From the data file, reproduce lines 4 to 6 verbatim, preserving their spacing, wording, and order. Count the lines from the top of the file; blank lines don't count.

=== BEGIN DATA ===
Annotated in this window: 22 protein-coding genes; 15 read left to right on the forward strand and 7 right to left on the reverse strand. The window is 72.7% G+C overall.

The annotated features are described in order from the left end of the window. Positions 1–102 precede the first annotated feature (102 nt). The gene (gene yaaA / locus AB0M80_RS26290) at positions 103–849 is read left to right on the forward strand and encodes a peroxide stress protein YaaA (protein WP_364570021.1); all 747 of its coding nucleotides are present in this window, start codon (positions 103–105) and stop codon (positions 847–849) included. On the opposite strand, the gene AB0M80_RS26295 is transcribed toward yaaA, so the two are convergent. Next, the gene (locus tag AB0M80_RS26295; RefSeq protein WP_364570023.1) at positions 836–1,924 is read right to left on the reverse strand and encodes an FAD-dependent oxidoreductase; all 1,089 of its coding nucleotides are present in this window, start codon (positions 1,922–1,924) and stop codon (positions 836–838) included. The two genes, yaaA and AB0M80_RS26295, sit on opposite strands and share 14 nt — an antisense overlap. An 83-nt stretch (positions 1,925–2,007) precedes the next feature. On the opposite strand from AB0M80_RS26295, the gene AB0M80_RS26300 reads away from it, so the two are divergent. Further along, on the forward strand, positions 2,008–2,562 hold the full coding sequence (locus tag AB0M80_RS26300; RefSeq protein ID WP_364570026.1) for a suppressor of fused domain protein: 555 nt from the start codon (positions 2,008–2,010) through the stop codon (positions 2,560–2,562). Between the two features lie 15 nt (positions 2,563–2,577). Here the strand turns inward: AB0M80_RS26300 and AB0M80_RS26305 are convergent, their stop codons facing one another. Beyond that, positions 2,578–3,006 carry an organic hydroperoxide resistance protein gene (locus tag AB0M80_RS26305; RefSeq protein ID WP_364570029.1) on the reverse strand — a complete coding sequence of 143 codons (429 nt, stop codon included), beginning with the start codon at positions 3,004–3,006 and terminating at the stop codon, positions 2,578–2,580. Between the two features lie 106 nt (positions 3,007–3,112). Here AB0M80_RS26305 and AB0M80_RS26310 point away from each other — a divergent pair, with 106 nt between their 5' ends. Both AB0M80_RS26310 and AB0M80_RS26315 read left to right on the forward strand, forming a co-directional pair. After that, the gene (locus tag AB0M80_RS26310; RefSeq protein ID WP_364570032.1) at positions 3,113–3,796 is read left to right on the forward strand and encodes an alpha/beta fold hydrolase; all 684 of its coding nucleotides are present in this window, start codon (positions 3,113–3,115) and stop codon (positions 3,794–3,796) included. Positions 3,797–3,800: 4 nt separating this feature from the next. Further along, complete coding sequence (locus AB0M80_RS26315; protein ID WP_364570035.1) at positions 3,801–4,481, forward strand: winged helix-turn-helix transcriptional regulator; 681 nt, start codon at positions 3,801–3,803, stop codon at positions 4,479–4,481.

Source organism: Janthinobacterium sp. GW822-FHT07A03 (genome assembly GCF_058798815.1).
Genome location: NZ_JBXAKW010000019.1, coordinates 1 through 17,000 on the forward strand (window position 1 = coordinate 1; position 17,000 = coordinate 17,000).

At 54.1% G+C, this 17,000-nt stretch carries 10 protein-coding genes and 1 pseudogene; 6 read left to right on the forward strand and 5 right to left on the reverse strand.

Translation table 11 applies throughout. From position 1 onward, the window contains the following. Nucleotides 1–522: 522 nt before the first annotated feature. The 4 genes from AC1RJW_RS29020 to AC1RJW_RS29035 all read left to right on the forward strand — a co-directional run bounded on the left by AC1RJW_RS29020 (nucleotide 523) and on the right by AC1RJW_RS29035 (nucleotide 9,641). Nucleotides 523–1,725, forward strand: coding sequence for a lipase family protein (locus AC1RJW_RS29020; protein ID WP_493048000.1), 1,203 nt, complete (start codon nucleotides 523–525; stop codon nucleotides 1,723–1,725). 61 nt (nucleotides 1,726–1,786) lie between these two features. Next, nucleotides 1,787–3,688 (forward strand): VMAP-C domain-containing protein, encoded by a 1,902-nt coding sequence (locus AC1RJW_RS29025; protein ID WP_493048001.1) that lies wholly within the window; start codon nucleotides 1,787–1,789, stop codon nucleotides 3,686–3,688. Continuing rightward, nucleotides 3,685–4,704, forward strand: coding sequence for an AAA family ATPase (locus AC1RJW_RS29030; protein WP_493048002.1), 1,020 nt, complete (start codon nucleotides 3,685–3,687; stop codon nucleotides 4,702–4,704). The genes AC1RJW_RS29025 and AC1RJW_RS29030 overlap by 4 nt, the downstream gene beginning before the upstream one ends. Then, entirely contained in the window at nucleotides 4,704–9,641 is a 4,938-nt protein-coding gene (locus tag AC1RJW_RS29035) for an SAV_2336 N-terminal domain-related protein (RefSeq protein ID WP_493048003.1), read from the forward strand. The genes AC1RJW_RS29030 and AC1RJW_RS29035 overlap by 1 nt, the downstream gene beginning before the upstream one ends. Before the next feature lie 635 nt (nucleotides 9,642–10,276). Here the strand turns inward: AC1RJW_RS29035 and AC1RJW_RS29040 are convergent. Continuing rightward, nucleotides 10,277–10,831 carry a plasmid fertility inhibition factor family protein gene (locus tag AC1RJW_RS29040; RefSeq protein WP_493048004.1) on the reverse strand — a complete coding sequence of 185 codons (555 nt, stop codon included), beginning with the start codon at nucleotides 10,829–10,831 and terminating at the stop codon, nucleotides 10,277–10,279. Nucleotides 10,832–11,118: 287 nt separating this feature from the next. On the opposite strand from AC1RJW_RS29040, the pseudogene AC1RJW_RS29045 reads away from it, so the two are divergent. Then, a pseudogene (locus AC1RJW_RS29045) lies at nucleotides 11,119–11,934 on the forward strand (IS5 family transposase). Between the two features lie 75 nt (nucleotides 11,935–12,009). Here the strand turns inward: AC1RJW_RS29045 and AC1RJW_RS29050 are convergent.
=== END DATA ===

Genome location: NZ_JBXAKW010000019.1, coordinates 1 through 17,000 on the forward strand (window position 1 = coordinate 1; position 17,000 = coordinate 17,000).

At 54.1% G+C, this 17,000-nt stretch carries 10 protein-coding genes and 1 pseudogene; 6 read left to right on the forward strand and 5 right to left on the reverse strand.

Translation table 11 applies throughout. From position 1 onward, the window contains the following. Nucleotides 1–522: 522 nt before the first annotated feature. The 4 genes from AC1RJW_RS29020 to AC1RJW_RS29035 all read left to right on the forward strand — a co-directional run bounded on the left by AC1RJW_RS29020 (nucleotide 523) and on the right by AC1RJW_RS29035 (nucleotide 9,641). Nucleotides 523–1,725, forward strand: coding sequence for a lipase family protein (locus AC1RJW_RS29020; protein ID WP_493048000.1), 1,203 nt, complete (start codon nucleotides 523–525; stop codon nucleotides 1,723–1,725). 61 nt (nucleotides 1,726–1,786) lie between these two features. Next, nucleotides 1,787–3,688 (forward strand): VMAP-C domain-containing protein, encoded by a 1,902-nt coding sequence (locus AC1RJW_RS29025; protein ID WP_493048001.1) that lies wholly within the window; start codon nucleotides 1,787–1,789, stop codon nucleotides 3,686–3,688. Continuing rightward, nucleotides 3,685–4,704, forward strand: coding sequence for an AAA family ATPase (locus AC1RJW_RS29030; protein WP_493048002.1), 1,020 nt, complete (start codon nucleotides 3,685–3,687; stop codon nucleotides 4,702–4,704). The genes AC1RJW_RS29025 and AC1RJW_RS29030 overlap by 4 nt, the downstream gene beginning before the upstream one ends. Then, entirely contained in the window at nucleotides 4,704–9,641 is a 4,938-nt protein-coding gene (locus tag AC1RJW_RS29035) for an SAV_2336 N-terminal domain-related protein (RefSeq protein ID WP_493048003.1), read from the forward strand. The genes AC1RJW_RS29030 and AC1RJW_RS29035 overlap by 1 nt, the downstream gene beginning before the upstream one ends. Before the next feature lie 635 nt (nucleotides 9,642–10,276). Here the strand turns inward: AC1RJW_RS29035 and AC1RJW_RS29040 are convergent. Continuing rightward, nucleotides 10,277–10,831 carry a plasmid fertility inhibition factor family protein gene (locus tag AC1RJW_RS29040; RefSeq protein WP_493048004.1) on the reverse strand — a complete coding sequence of 185 codons (555 nt, stop codon included), beginning with the start codon at nucleotides 10,829–10,831 and terminating at the stop codon, nucleotides 10,277–10,279. Nucleotides 10,832–11,118: 287 nt separating this feature from the next. On the opposite strand from AC1RJW_RS29040, the pseudogene AC1RJW_RS29045 reads away from it, so the two are divergent. Then, a pseudogene (locus AC1RJW_RS29045) lies at nucleotides 11,119–11,934 on the forward strand (IS5 family transposase). Between the two features lie 75 nt (nucleotides 11,935–12,009). Here the strand turns inward: AC1RJW_RS29045 and AC1RJW_RS29050 are convergent.